Thursday, June 17, 2010


Historical Novels Review calls The Fairest Portion of the Globe by Frances Hunter (Blind Rabbit Press, 2010) "a well-researched, fast-paced, and incredibly lively novel of frontier war and intrigue in 1793 Louisiana." Whoever controls the vast domain along the Mississippi River will decide the fate of North America. It's winner take all...and the losers might include two reckless young soldiers whose dreams of adventure in the West will end in death or glory.

So where is this...?

For a while he forgot himself completely. The ground was bubbling with salty springs that ran warm over his fingers. Mastodons, mammoths, and other ancient animals had come here to drink, and their fossilized remains were everywhere. He picked up several giant teeth and stuffed them in his knapsack; he spent a glorious hour trying to find the tibia and fibula to match a giant thighbone he found standing on end at the edge of a bubbling spring. Tusks, ribs, and skulls lay on the ground, their cavernous eyes gaping at him as he rambled amidst the salt flats, the only living creature in a vast tableau of lovely, ruined solitude. He wished with all his heart that he could box up all the fossils and cart the lot of them home for Mr. Jefferson.

Picking his way around the lick, he thrilled to the tremor of the bog’s skin beneath his feet. Across a stretch of sodden earth, he saw a sight that took his breath away: the skeleton of an ancient horse resting on a sandy ledge, scattered upon the ground as if the animal had simply laid down to sleep a million years ago. His heart almost burst with longing. He had to see it—to touch it—to count the bones—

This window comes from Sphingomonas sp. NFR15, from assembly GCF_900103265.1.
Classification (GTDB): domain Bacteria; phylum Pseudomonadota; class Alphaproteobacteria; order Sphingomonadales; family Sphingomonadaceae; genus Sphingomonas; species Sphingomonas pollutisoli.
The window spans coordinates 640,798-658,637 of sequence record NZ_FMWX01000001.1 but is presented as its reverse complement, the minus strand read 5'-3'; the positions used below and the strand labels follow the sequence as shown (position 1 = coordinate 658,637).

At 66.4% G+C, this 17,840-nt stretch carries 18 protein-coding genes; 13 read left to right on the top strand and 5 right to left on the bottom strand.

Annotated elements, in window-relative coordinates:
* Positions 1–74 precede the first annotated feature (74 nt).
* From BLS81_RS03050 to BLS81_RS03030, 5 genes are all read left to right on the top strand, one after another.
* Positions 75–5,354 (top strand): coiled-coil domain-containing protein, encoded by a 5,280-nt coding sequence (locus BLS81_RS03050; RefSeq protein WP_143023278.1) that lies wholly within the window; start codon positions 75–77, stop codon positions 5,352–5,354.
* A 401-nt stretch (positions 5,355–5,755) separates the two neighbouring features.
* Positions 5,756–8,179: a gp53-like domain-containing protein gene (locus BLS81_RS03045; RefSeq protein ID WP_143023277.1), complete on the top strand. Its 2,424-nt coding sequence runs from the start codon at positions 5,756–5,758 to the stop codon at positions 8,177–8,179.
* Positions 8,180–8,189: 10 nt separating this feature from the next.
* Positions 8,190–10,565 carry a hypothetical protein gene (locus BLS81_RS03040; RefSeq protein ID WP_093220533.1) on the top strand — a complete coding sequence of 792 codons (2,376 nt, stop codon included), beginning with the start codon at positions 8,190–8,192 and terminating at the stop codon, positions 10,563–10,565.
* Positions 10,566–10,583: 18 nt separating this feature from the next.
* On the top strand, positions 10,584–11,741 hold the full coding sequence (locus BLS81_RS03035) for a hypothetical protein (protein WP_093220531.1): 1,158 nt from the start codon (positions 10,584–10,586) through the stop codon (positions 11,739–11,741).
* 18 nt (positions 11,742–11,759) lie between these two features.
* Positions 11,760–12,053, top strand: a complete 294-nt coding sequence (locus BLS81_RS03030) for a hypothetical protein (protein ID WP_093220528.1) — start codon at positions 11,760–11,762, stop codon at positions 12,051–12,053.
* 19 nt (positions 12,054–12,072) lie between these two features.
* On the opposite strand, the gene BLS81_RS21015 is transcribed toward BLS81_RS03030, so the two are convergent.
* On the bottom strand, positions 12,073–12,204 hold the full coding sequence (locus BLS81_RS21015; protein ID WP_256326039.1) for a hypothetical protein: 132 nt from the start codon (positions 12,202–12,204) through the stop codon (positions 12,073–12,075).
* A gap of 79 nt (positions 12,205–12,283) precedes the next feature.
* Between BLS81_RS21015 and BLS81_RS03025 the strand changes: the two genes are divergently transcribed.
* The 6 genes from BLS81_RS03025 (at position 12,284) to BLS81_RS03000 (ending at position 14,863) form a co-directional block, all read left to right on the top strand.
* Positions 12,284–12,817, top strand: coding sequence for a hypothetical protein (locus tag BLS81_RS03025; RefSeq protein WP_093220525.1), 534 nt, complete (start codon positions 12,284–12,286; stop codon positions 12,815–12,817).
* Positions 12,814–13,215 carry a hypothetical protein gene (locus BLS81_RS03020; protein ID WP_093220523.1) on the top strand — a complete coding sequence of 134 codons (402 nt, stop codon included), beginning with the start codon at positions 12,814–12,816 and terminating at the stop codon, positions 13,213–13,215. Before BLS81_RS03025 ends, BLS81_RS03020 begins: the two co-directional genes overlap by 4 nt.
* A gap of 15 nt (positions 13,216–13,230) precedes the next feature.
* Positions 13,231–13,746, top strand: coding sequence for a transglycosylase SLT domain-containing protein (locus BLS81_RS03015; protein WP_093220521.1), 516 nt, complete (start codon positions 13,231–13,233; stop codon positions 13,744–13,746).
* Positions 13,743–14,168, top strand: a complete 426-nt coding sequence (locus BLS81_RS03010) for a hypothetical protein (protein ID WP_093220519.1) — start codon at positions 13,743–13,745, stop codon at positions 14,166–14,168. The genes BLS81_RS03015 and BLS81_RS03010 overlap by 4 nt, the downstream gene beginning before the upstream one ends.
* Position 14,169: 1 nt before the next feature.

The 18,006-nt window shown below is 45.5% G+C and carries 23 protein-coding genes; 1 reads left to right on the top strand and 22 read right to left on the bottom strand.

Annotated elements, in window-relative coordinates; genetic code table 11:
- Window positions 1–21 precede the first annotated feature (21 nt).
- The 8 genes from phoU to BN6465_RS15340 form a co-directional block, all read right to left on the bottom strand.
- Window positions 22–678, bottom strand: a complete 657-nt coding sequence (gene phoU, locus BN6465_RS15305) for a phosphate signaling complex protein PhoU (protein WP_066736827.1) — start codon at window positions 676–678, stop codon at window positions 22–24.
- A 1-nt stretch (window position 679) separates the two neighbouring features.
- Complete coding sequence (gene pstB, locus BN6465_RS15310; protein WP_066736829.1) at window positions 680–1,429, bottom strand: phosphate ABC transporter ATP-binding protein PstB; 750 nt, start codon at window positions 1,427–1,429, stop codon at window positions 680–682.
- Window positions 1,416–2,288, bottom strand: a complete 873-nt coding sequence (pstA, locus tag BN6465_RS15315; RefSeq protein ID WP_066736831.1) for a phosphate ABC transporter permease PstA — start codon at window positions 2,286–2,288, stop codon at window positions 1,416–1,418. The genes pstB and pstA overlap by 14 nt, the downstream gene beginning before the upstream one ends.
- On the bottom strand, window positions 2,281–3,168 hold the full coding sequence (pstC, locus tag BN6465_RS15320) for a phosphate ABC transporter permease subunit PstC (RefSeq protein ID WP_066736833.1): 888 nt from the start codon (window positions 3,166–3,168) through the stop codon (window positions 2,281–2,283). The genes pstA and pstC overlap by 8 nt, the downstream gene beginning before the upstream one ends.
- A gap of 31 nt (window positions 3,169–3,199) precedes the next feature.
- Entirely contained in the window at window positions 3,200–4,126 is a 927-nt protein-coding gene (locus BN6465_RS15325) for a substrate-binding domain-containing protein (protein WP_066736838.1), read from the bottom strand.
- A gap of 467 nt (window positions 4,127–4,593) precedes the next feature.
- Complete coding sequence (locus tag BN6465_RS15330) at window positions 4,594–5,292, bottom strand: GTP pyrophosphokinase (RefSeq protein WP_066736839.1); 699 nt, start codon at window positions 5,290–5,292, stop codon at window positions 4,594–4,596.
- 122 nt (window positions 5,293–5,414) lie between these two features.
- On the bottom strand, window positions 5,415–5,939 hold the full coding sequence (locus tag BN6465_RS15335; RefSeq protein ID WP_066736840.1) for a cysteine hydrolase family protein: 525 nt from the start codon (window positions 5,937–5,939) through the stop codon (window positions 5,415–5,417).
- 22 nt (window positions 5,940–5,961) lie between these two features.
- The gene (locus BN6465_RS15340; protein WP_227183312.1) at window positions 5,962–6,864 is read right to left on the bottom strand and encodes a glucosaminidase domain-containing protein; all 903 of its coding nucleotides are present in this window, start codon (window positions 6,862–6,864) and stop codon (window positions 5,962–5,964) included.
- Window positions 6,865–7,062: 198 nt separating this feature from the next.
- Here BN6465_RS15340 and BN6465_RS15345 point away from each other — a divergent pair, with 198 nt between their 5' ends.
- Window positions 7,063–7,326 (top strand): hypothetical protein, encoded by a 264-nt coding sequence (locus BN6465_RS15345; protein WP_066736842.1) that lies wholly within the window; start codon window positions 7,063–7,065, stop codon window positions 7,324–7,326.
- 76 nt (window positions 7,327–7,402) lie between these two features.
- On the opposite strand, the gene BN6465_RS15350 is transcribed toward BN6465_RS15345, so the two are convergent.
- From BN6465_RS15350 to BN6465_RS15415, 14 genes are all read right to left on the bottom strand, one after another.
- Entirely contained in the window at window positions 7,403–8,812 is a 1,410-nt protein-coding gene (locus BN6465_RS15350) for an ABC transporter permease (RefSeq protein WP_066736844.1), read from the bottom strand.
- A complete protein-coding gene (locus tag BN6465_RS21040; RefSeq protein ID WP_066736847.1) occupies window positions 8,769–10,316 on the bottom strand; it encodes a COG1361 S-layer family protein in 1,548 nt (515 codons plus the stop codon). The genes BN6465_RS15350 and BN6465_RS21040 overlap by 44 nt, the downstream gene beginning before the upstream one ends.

Beneath him the ground quaked, little more than a saturated sponge of smelly, half-rotted vegetation. But what the hell! Who ever gained anything without risk? Carefully shifting his pack to balance the load, he had held onto a tree branch and stepped out gingerly onto the bog. It held.

A wild surge of rapture overtook him. For a crazy moment, he started to bounce. His movement caused ripples to undulate out in all directions as the bog rocked and quaked. Grinning like a madman, he watched the trees that clung to the tangled mats of moss rise and fall along with him.

Strong enough to hold a man’s weight. Here goes—

Click comment to tell us who is this excited young man, and whether he and his partner in discovery examined the fossils at:

a) The Rancho La Brea Tar Pits in California
b) Big Bone Lick in Kentucky
c) Olduvai Gorge in eastern Africa

All opinions and thoughts welcome!


Nan Hawthorne, Shield-wall Books said...

Must I choose from those three? i was going to say Seaside, Oregon.

Nan who got Pompey wrong.

PS I look forward to being the excerpt .. I suppose it's possible you will find something about the Trent or the coastline or the Holy Isle in Sn Involuntary King.. but if not, "Beloved Pilgrim" working title will be jam packed with possibilities.

Jen Black said...

No idea who he is - but he's mad as a hatter!

Nan Hawthorne, Shield-wall Books said...

I suppose it must Big Bone Lick in Kentucky. It's the second book, right, where Clark is looking into Lewis's death?

Anonymous said...

Hey, Frances Hunter here. It's in The Fairest Portion of the Globe, early in Lewis & Clark's careers.

Confusingly enough, the first book we wrote, To the Ends of the Earth, is about their later years. The new book, Fairest, is a "prequel" and takes place earlier in time. We had so much great materials and stories to share!

Michael said...